This just in…

Macieira Royal Spirit Brandy.

We got one! Ok, another one. Macieira Royal Spirit brandy.
It is another reasonably priced and magically delicious spirit from Portugal. In the odd facts department, Macieira means apple tree or apple in Portuguese. There are no apples in this brandy Macieira was the founder’s name. It is made from Portuguese grapes, Touriga Nacional, Trincadeira, Touriga Franca, Arinto, and Fernão Pires. Created in 1865, it comes from the Estremadura region. Lisbon is located there, in what I like to call the nose of Portugal. And what a nose. Chocolate orange comes to mind.

This lovely spirit goes for about eighteen dollars a bottle and goes down in a smooth and enticing manner.
The thing about Portuguese spirits is this, they tend to be soft and elegant and a little bit sweeter than many other spirits. This drink personifies the difference between Portugal and the US. Bigger, bolder, stronger, is the battle cry in the states. Here on the Iberian Peninsula, softer, smoother, refined, and elegant are the key elements. This is part of why I like living here so much. As much as I can appreciate a good 100 proof spirit, I take issue with the in your face, always gotta be off the charts, mentality. Being extreme all the time isn’t necessarily a good thing. I think that current events will attest to that. But I digress.

Back to the Macieira. It has a deep amber color with aromas of orange and caramel. There are rich flavors of caramel and chocolate with hints of orange on the finish, which is silky smooth. In a word, yumilicious! It is my new favorite winter warmer. And it clocks in at only 36% abv. Yes please, may I have another. 😉

How About a GT?

Portugal is well known for its wines, but how about gin? That’s right, I said gin. Many drinks aficionados know about Spanish gins, Gin Mare being one of them, but Portugal? Not so much.
Well, I’m here to tell you that some amazing gins are being produced in Portugal. The lion’s share of Portuguese gin comes from the Alentejo region in the south. However, I am partial to the lesser-known gins from the north. (I live in Porto so, I am biased.)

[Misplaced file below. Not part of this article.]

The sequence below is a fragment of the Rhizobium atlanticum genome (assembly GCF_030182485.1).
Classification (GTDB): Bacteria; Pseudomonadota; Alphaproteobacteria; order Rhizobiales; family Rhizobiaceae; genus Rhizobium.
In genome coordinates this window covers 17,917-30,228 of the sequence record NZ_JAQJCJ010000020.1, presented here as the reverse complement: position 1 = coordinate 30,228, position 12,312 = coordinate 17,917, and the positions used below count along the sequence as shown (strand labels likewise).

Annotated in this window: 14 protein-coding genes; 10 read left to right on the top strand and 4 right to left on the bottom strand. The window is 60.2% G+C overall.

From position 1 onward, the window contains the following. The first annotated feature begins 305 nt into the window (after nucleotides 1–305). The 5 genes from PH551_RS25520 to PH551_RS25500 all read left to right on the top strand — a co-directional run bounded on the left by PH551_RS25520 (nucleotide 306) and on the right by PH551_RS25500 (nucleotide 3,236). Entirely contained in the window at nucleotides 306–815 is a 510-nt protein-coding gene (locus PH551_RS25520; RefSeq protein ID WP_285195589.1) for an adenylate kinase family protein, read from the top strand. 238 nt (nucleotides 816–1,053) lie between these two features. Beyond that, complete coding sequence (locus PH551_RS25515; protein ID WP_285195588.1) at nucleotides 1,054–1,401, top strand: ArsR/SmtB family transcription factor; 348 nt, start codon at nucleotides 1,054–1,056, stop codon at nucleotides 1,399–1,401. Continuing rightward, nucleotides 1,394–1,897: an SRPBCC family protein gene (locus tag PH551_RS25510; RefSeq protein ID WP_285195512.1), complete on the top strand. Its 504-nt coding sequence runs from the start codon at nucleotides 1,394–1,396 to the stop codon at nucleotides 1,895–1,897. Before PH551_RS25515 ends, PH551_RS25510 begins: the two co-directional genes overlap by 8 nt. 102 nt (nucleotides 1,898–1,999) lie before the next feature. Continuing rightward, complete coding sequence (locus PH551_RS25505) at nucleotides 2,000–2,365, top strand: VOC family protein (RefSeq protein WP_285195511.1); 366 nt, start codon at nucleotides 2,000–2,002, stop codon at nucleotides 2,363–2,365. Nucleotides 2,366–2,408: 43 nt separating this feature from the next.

Probably the most well-known brand is Sharish, which comes in a cool pseudo triangular bottle. Well, look…

Sharish Blue Magic Gin.

It is like a London Dry style of gin, to my taste, with even the juniper flavors dialed down a bit. Sharish also makes a gin called Blue Magic, which changes color when it comes into contact with tonic water. A nice touch, a gin that is refreshing and entertaining!
Big Boss is the next best-known brand and is made with 11 different botanicals. They also make a pink gin. These two are on my list to try, among others.

My favorite is Quinta de Ventozelo gin which is made by the winery of the same name and is located in the Douro wine region. It is the result of a research project with Biomedicas Abel Salazar in downtown Porto, and Cantinho das Aromaticas in Vila Nova de Gaia. (The latter is a farm that produces herb teas and plants. it also has a fascinating history that dates back to the 12th century.)
Ventozelo is a delightful botanical gin made from a wine derived distillate, lemon peel, mint, coriander, juniper, thyme, and lavender, among other herbs.

Ventozelo Craft Dry Gin

It is crisp and lemony on the palate with hints of herb, especially thyme. It also turns opalescent in the glass when served with tonic water. The Ventozelo site suggests making its gin and tonic using non-aromatic tonic water, and three juniper berries, and to garnish with an olive or a grape. (I like to garnish it with a slice of lemon.) It is refreshing and delicious for summer.

My next favorite is Tinto gin. Tinto is a red gin from the Minho region, which is also home to the wines of Vinho Verde. It is made with local ingredients that include, blackberry, rosemary, and poppy, along with Perico, a local variety of pear. The red color comes from the poppy flowers. It also comes in a cool bottle with a plain cork stopper and gold lettering. The Tinto gin has a sweet herbal nose and drinks almost like an amaro, it is so herbaceous in flavor. Fab on its own or with tonic.

Tinto, Red Premium Gin.

There are a host of others that I am on a mission to try. These gins are as unique as the country that produces them and are worth the hunt to find them. Sadly, finding any of them outside of Portugal is a challenge, at best. So, if you come across one, give it a whirl!

Aguardente Anyone? (Agua who?)

Aguardente is the Portuguese take on brandy. And, OMG, it is good. As a longtime brandy, Cognac, and Armagnac lover, I was thrilled to find a Portuguese take on the spirit. In the US, a decent brandy starts at about $30 a bottle. Excellent everyday Portuguese brandy can be found for about fourteen euros a bottle. Yes, Virginia, Portugal is a dream come true for lovers of quality drink! (Wait ’till we get to the gins and vodkas.)

Aguarente.01
São Domingos Aguardente Vinica Velhíssima.

How does Portuguese brandy compare to its European counterparts? Favorably. It tends to be softer and sweeter than traditional cognacs and German brandies. For a stronger spirit from Portugal, there is bagaceira. Bagaceira is clear, strong, and delicious. If you are into that type of jet fuel.  Reminiscent of Italian grappa, it is usually bootlegged. But, it can be found for sale at some wineries.

Aguardente.XO.1
Aguardente from Lourinhã.

Portugal has a demarcated region for it’s best aguardente. It is called Lourinhã and is located on the coast near Lisbon. Lourinhã aguardente is magically delicious and costs more than your average supermarket variety. Aromas of candied fruit, and brown sugar on the nose. On the palate, dried fig and nut flavors with a silky smooth finish and a hint of sweetness. If you like brandy and come across a good aguardente, it is a must-try.